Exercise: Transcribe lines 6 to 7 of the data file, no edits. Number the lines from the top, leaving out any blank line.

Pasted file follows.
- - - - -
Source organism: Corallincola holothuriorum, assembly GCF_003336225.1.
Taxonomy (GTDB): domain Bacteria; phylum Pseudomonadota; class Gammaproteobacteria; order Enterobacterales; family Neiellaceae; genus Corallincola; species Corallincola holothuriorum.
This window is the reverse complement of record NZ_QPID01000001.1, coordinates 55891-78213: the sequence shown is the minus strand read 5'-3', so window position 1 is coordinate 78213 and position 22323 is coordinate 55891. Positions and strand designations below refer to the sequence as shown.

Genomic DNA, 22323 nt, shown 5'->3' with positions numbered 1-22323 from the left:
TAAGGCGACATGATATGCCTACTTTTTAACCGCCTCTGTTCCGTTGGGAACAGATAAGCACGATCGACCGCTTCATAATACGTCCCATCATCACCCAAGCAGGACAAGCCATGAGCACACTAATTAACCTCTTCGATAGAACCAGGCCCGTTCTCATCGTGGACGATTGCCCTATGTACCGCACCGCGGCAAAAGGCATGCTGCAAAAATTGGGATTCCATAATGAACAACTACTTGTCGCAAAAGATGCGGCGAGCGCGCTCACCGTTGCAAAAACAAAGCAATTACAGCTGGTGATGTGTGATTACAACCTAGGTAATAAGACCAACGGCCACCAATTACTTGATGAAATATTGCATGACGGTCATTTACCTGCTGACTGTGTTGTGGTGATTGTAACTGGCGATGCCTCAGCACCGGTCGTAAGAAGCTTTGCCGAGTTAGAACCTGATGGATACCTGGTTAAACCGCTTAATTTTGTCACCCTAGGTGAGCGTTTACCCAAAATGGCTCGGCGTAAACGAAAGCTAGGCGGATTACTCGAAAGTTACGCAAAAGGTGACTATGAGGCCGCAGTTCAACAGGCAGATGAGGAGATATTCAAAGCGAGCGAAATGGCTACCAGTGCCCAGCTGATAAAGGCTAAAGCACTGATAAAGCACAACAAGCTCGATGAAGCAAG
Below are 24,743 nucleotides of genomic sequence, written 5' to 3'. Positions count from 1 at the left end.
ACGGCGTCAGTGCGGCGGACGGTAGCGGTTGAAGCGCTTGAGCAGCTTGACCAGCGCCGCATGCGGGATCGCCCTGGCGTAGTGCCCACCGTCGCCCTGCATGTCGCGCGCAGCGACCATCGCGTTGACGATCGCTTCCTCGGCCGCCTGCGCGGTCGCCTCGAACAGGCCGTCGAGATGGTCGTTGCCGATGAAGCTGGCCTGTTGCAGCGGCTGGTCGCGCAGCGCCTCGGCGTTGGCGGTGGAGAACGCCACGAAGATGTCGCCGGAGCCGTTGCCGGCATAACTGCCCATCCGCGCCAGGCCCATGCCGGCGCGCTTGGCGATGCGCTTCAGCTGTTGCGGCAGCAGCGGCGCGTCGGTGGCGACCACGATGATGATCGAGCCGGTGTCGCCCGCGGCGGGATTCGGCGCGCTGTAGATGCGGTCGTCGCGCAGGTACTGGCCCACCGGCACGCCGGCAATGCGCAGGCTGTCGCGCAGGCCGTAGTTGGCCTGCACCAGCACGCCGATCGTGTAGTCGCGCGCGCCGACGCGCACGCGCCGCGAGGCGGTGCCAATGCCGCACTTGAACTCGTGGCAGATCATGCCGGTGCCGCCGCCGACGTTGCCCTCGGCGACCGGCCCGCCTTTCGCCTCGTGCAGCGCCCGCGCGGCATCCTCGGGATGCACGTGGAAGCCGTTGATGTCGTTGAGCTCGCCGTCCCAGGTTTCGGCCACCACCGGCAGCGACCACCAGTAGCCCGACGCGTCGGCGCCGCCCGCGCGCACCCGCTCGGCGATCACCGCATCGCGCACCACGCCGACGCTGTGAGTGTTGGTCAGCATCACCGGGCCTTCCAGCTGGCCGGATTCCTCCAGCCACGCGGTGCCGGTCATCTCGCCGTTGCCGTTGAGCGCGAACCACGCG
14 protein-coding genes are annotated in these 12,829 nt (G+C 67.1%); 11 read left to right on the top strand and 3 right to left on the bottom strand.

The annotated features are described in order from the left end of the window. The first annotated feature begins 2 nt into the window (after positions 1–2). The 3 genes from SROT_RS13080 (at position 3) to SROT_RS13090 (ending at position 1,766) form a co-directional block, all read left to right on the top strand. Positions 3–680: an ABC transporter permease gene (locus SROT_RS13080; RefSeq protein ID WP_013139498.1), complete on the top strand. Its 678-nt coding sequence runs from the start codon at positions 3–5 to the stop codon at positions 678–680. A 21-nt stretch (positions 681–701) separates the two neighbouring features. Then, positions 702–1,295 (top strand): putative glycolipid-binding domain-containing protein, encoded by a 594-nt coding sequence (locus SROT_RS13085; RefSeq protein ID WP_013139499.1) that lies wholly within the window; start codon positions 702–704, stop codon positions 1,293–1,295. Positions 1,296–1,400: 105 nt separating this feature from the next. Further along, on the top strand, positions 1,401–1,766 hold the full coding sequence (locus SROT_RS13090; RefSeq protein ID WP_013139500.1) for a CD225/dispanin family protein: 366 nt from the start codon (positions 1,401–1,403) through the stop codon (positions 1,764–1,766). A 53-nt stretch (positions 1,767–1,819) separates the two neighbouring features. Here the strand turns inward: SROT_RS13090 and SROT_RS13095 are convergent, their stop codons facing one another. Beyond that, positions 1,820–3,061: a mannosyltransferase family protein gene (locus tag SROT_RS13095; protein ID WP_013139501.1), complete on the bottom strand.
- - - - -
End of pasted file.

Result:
Below are 24,743 nucleotides of genomic sequence, written 5' to 3'. Positions count from 1 at the left end.
ACGGCGTCAGTGCGGCGGACGGTAGCGGTTGAAGCGCTTGAGCAGCTTGACCAGCGCCGCATGCGGGATCGCCCTGGCGTAGTGCCCACCGTCGCCCTGCATGTCGCGCGCAGCGACCATCGCGTTGACGATCGCTTCCTCGGCCGCCTGCGCGGTCGCCTCGAACAGGCCGTCGAGATGGTCGTTGCCGATGAAGCTGGCCTGTTGCAGCGGCTGGTCGCGCAGCGCCTCGGCGTTGGCGGTGGAGAACGCCACGAAGATGTCGCCGGAGCCGTTGCCGGCATAACTGCCCATCCGCGCCAGGCCCATGCCGGCGCGCTTGGCGATGCGCTTCAGCTGTTGCGGCAGCAGCGGCGCGTCGGTGGCGACCACGATGATGATCGAGCCGGTGTCGCCCGCGGCGGGATTCGGCGCGCTGTAGATGCGGTCGTCGCGCAGGTACTGGCCCACCGGCACGCCGGCAATGCGCAGGCTGTCGCGCAGGCCGTAGTTGGCCTGCACCAGCACGCCGATCGTGTAGTCGCGCGCGCCGACGCGCACGCGCCGCGAGGCGGTGCCAATGCCGCACTTGAACTCGTGGCAGATCATGCCGGTGCCGCCGCCGACGTTGCCCTCGGCGACCGGCCCGCCTTTCGCCTCGTGCAGCGCCCGCGCGGCATCCTCGGGATGCACGTGGAAGCCGTTGATGTCGTTGAGCTCGCCGTCCCAGGTTTCGGCCACCACCGGCAGCGACCACCAGTAGCCCGACGCGTCGGCGCCGCCCGCGCGCACCCGCTCGGCGATCACCGCATCGCGCACCACGCCGACGCTGTGAGTGTTGGTCAGCATCACCGGGCCTTCCAGCTGGCCGGATTCCTCCAGCCACGCGGTGCCGGTCATCTCGCCGTTGCCGTTGAGCGCGAACCACGCG